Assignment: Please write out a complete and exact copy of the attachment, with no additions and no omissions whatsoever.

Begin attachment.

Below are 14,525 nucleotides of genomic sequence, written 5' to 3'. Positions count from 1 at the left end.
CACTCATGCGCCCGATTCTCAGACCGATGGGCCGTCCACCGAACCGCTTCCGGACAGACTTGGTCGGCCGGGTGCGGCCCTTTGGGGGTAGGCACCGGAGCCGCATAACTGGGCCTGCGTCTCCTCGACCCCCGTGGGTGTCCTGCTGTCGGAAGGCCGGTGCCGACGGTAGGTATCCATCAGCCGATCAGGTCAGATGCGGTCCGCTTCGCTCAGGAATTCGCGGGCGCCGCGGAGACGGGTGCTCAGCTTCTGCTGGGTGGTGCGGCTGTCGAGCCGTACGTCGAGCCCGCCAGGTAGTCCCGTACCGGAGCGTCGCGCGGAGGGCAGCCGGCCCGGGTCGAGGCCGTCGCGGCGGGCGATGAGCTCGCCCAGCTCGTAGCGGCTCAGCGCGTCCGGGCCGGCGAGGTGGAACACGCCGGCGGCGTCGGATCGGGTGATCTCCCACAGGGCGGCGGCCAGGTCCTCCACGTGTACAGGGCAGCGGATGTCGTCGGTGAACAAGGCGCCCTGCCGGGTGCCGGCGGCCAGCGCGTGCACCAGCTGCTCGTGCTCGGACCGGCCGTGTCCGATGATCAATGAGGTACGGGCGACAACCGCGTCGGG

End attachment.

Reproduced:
Below are 14,525 nucleotides of genomic sequence, written 5' to 3'. Positions count from 1 at the left end.
CACTCATGCGCCCGATTCTCAGACCGATGGGCCGTCCACCGAACCGCTTCCGGACAGACTTGGTCGGCCGGGTGCGGCCCTTTGGGGGTAGGCACCGGAGCCGCATAACTGGGCCTGCGTCTCCTCGACCCCCGTGGGTGTCCTGCTGTCGGAAGGCCGGTGCCGACGGTAGGTATCCATCAGCCGATCAGGTCAGATGCGGTCCGCTTCGCTCAGGAATTCGCGGGCGCCGCGGAGACGGGTGCTCAGCTTCTGCTGGGTGGTGCGGCTGTCGAGCCGTACGTCGAGCCCGCCAGGTAGTCCCGTACCGGAGCGTCGCGCGGAGGGCAGCCGGCCCGGGTCGAGGCCGTCGCGGCGGGCGATGAGCTCGCCCAGCTCGTAGCGGCTCAGCGCGTCCGGGCCGGCGAGGTGGAACACGCCGGCGGCGTCGGATCGGGTGATCTCCCACAGGGCGGCGGCCAGGTCCTCCACGTGTACAGGGCAGCGGATGTCGTCGGTGAACAAGGCGCCCTGCCGGGTGCCGGCGGCCAGCGCGTGCACCAGCTGCTCGTGCTCGGACCGGCCGTGTCCGATGATCAATGAGGTACGGGCGACAACCGCGTCGGG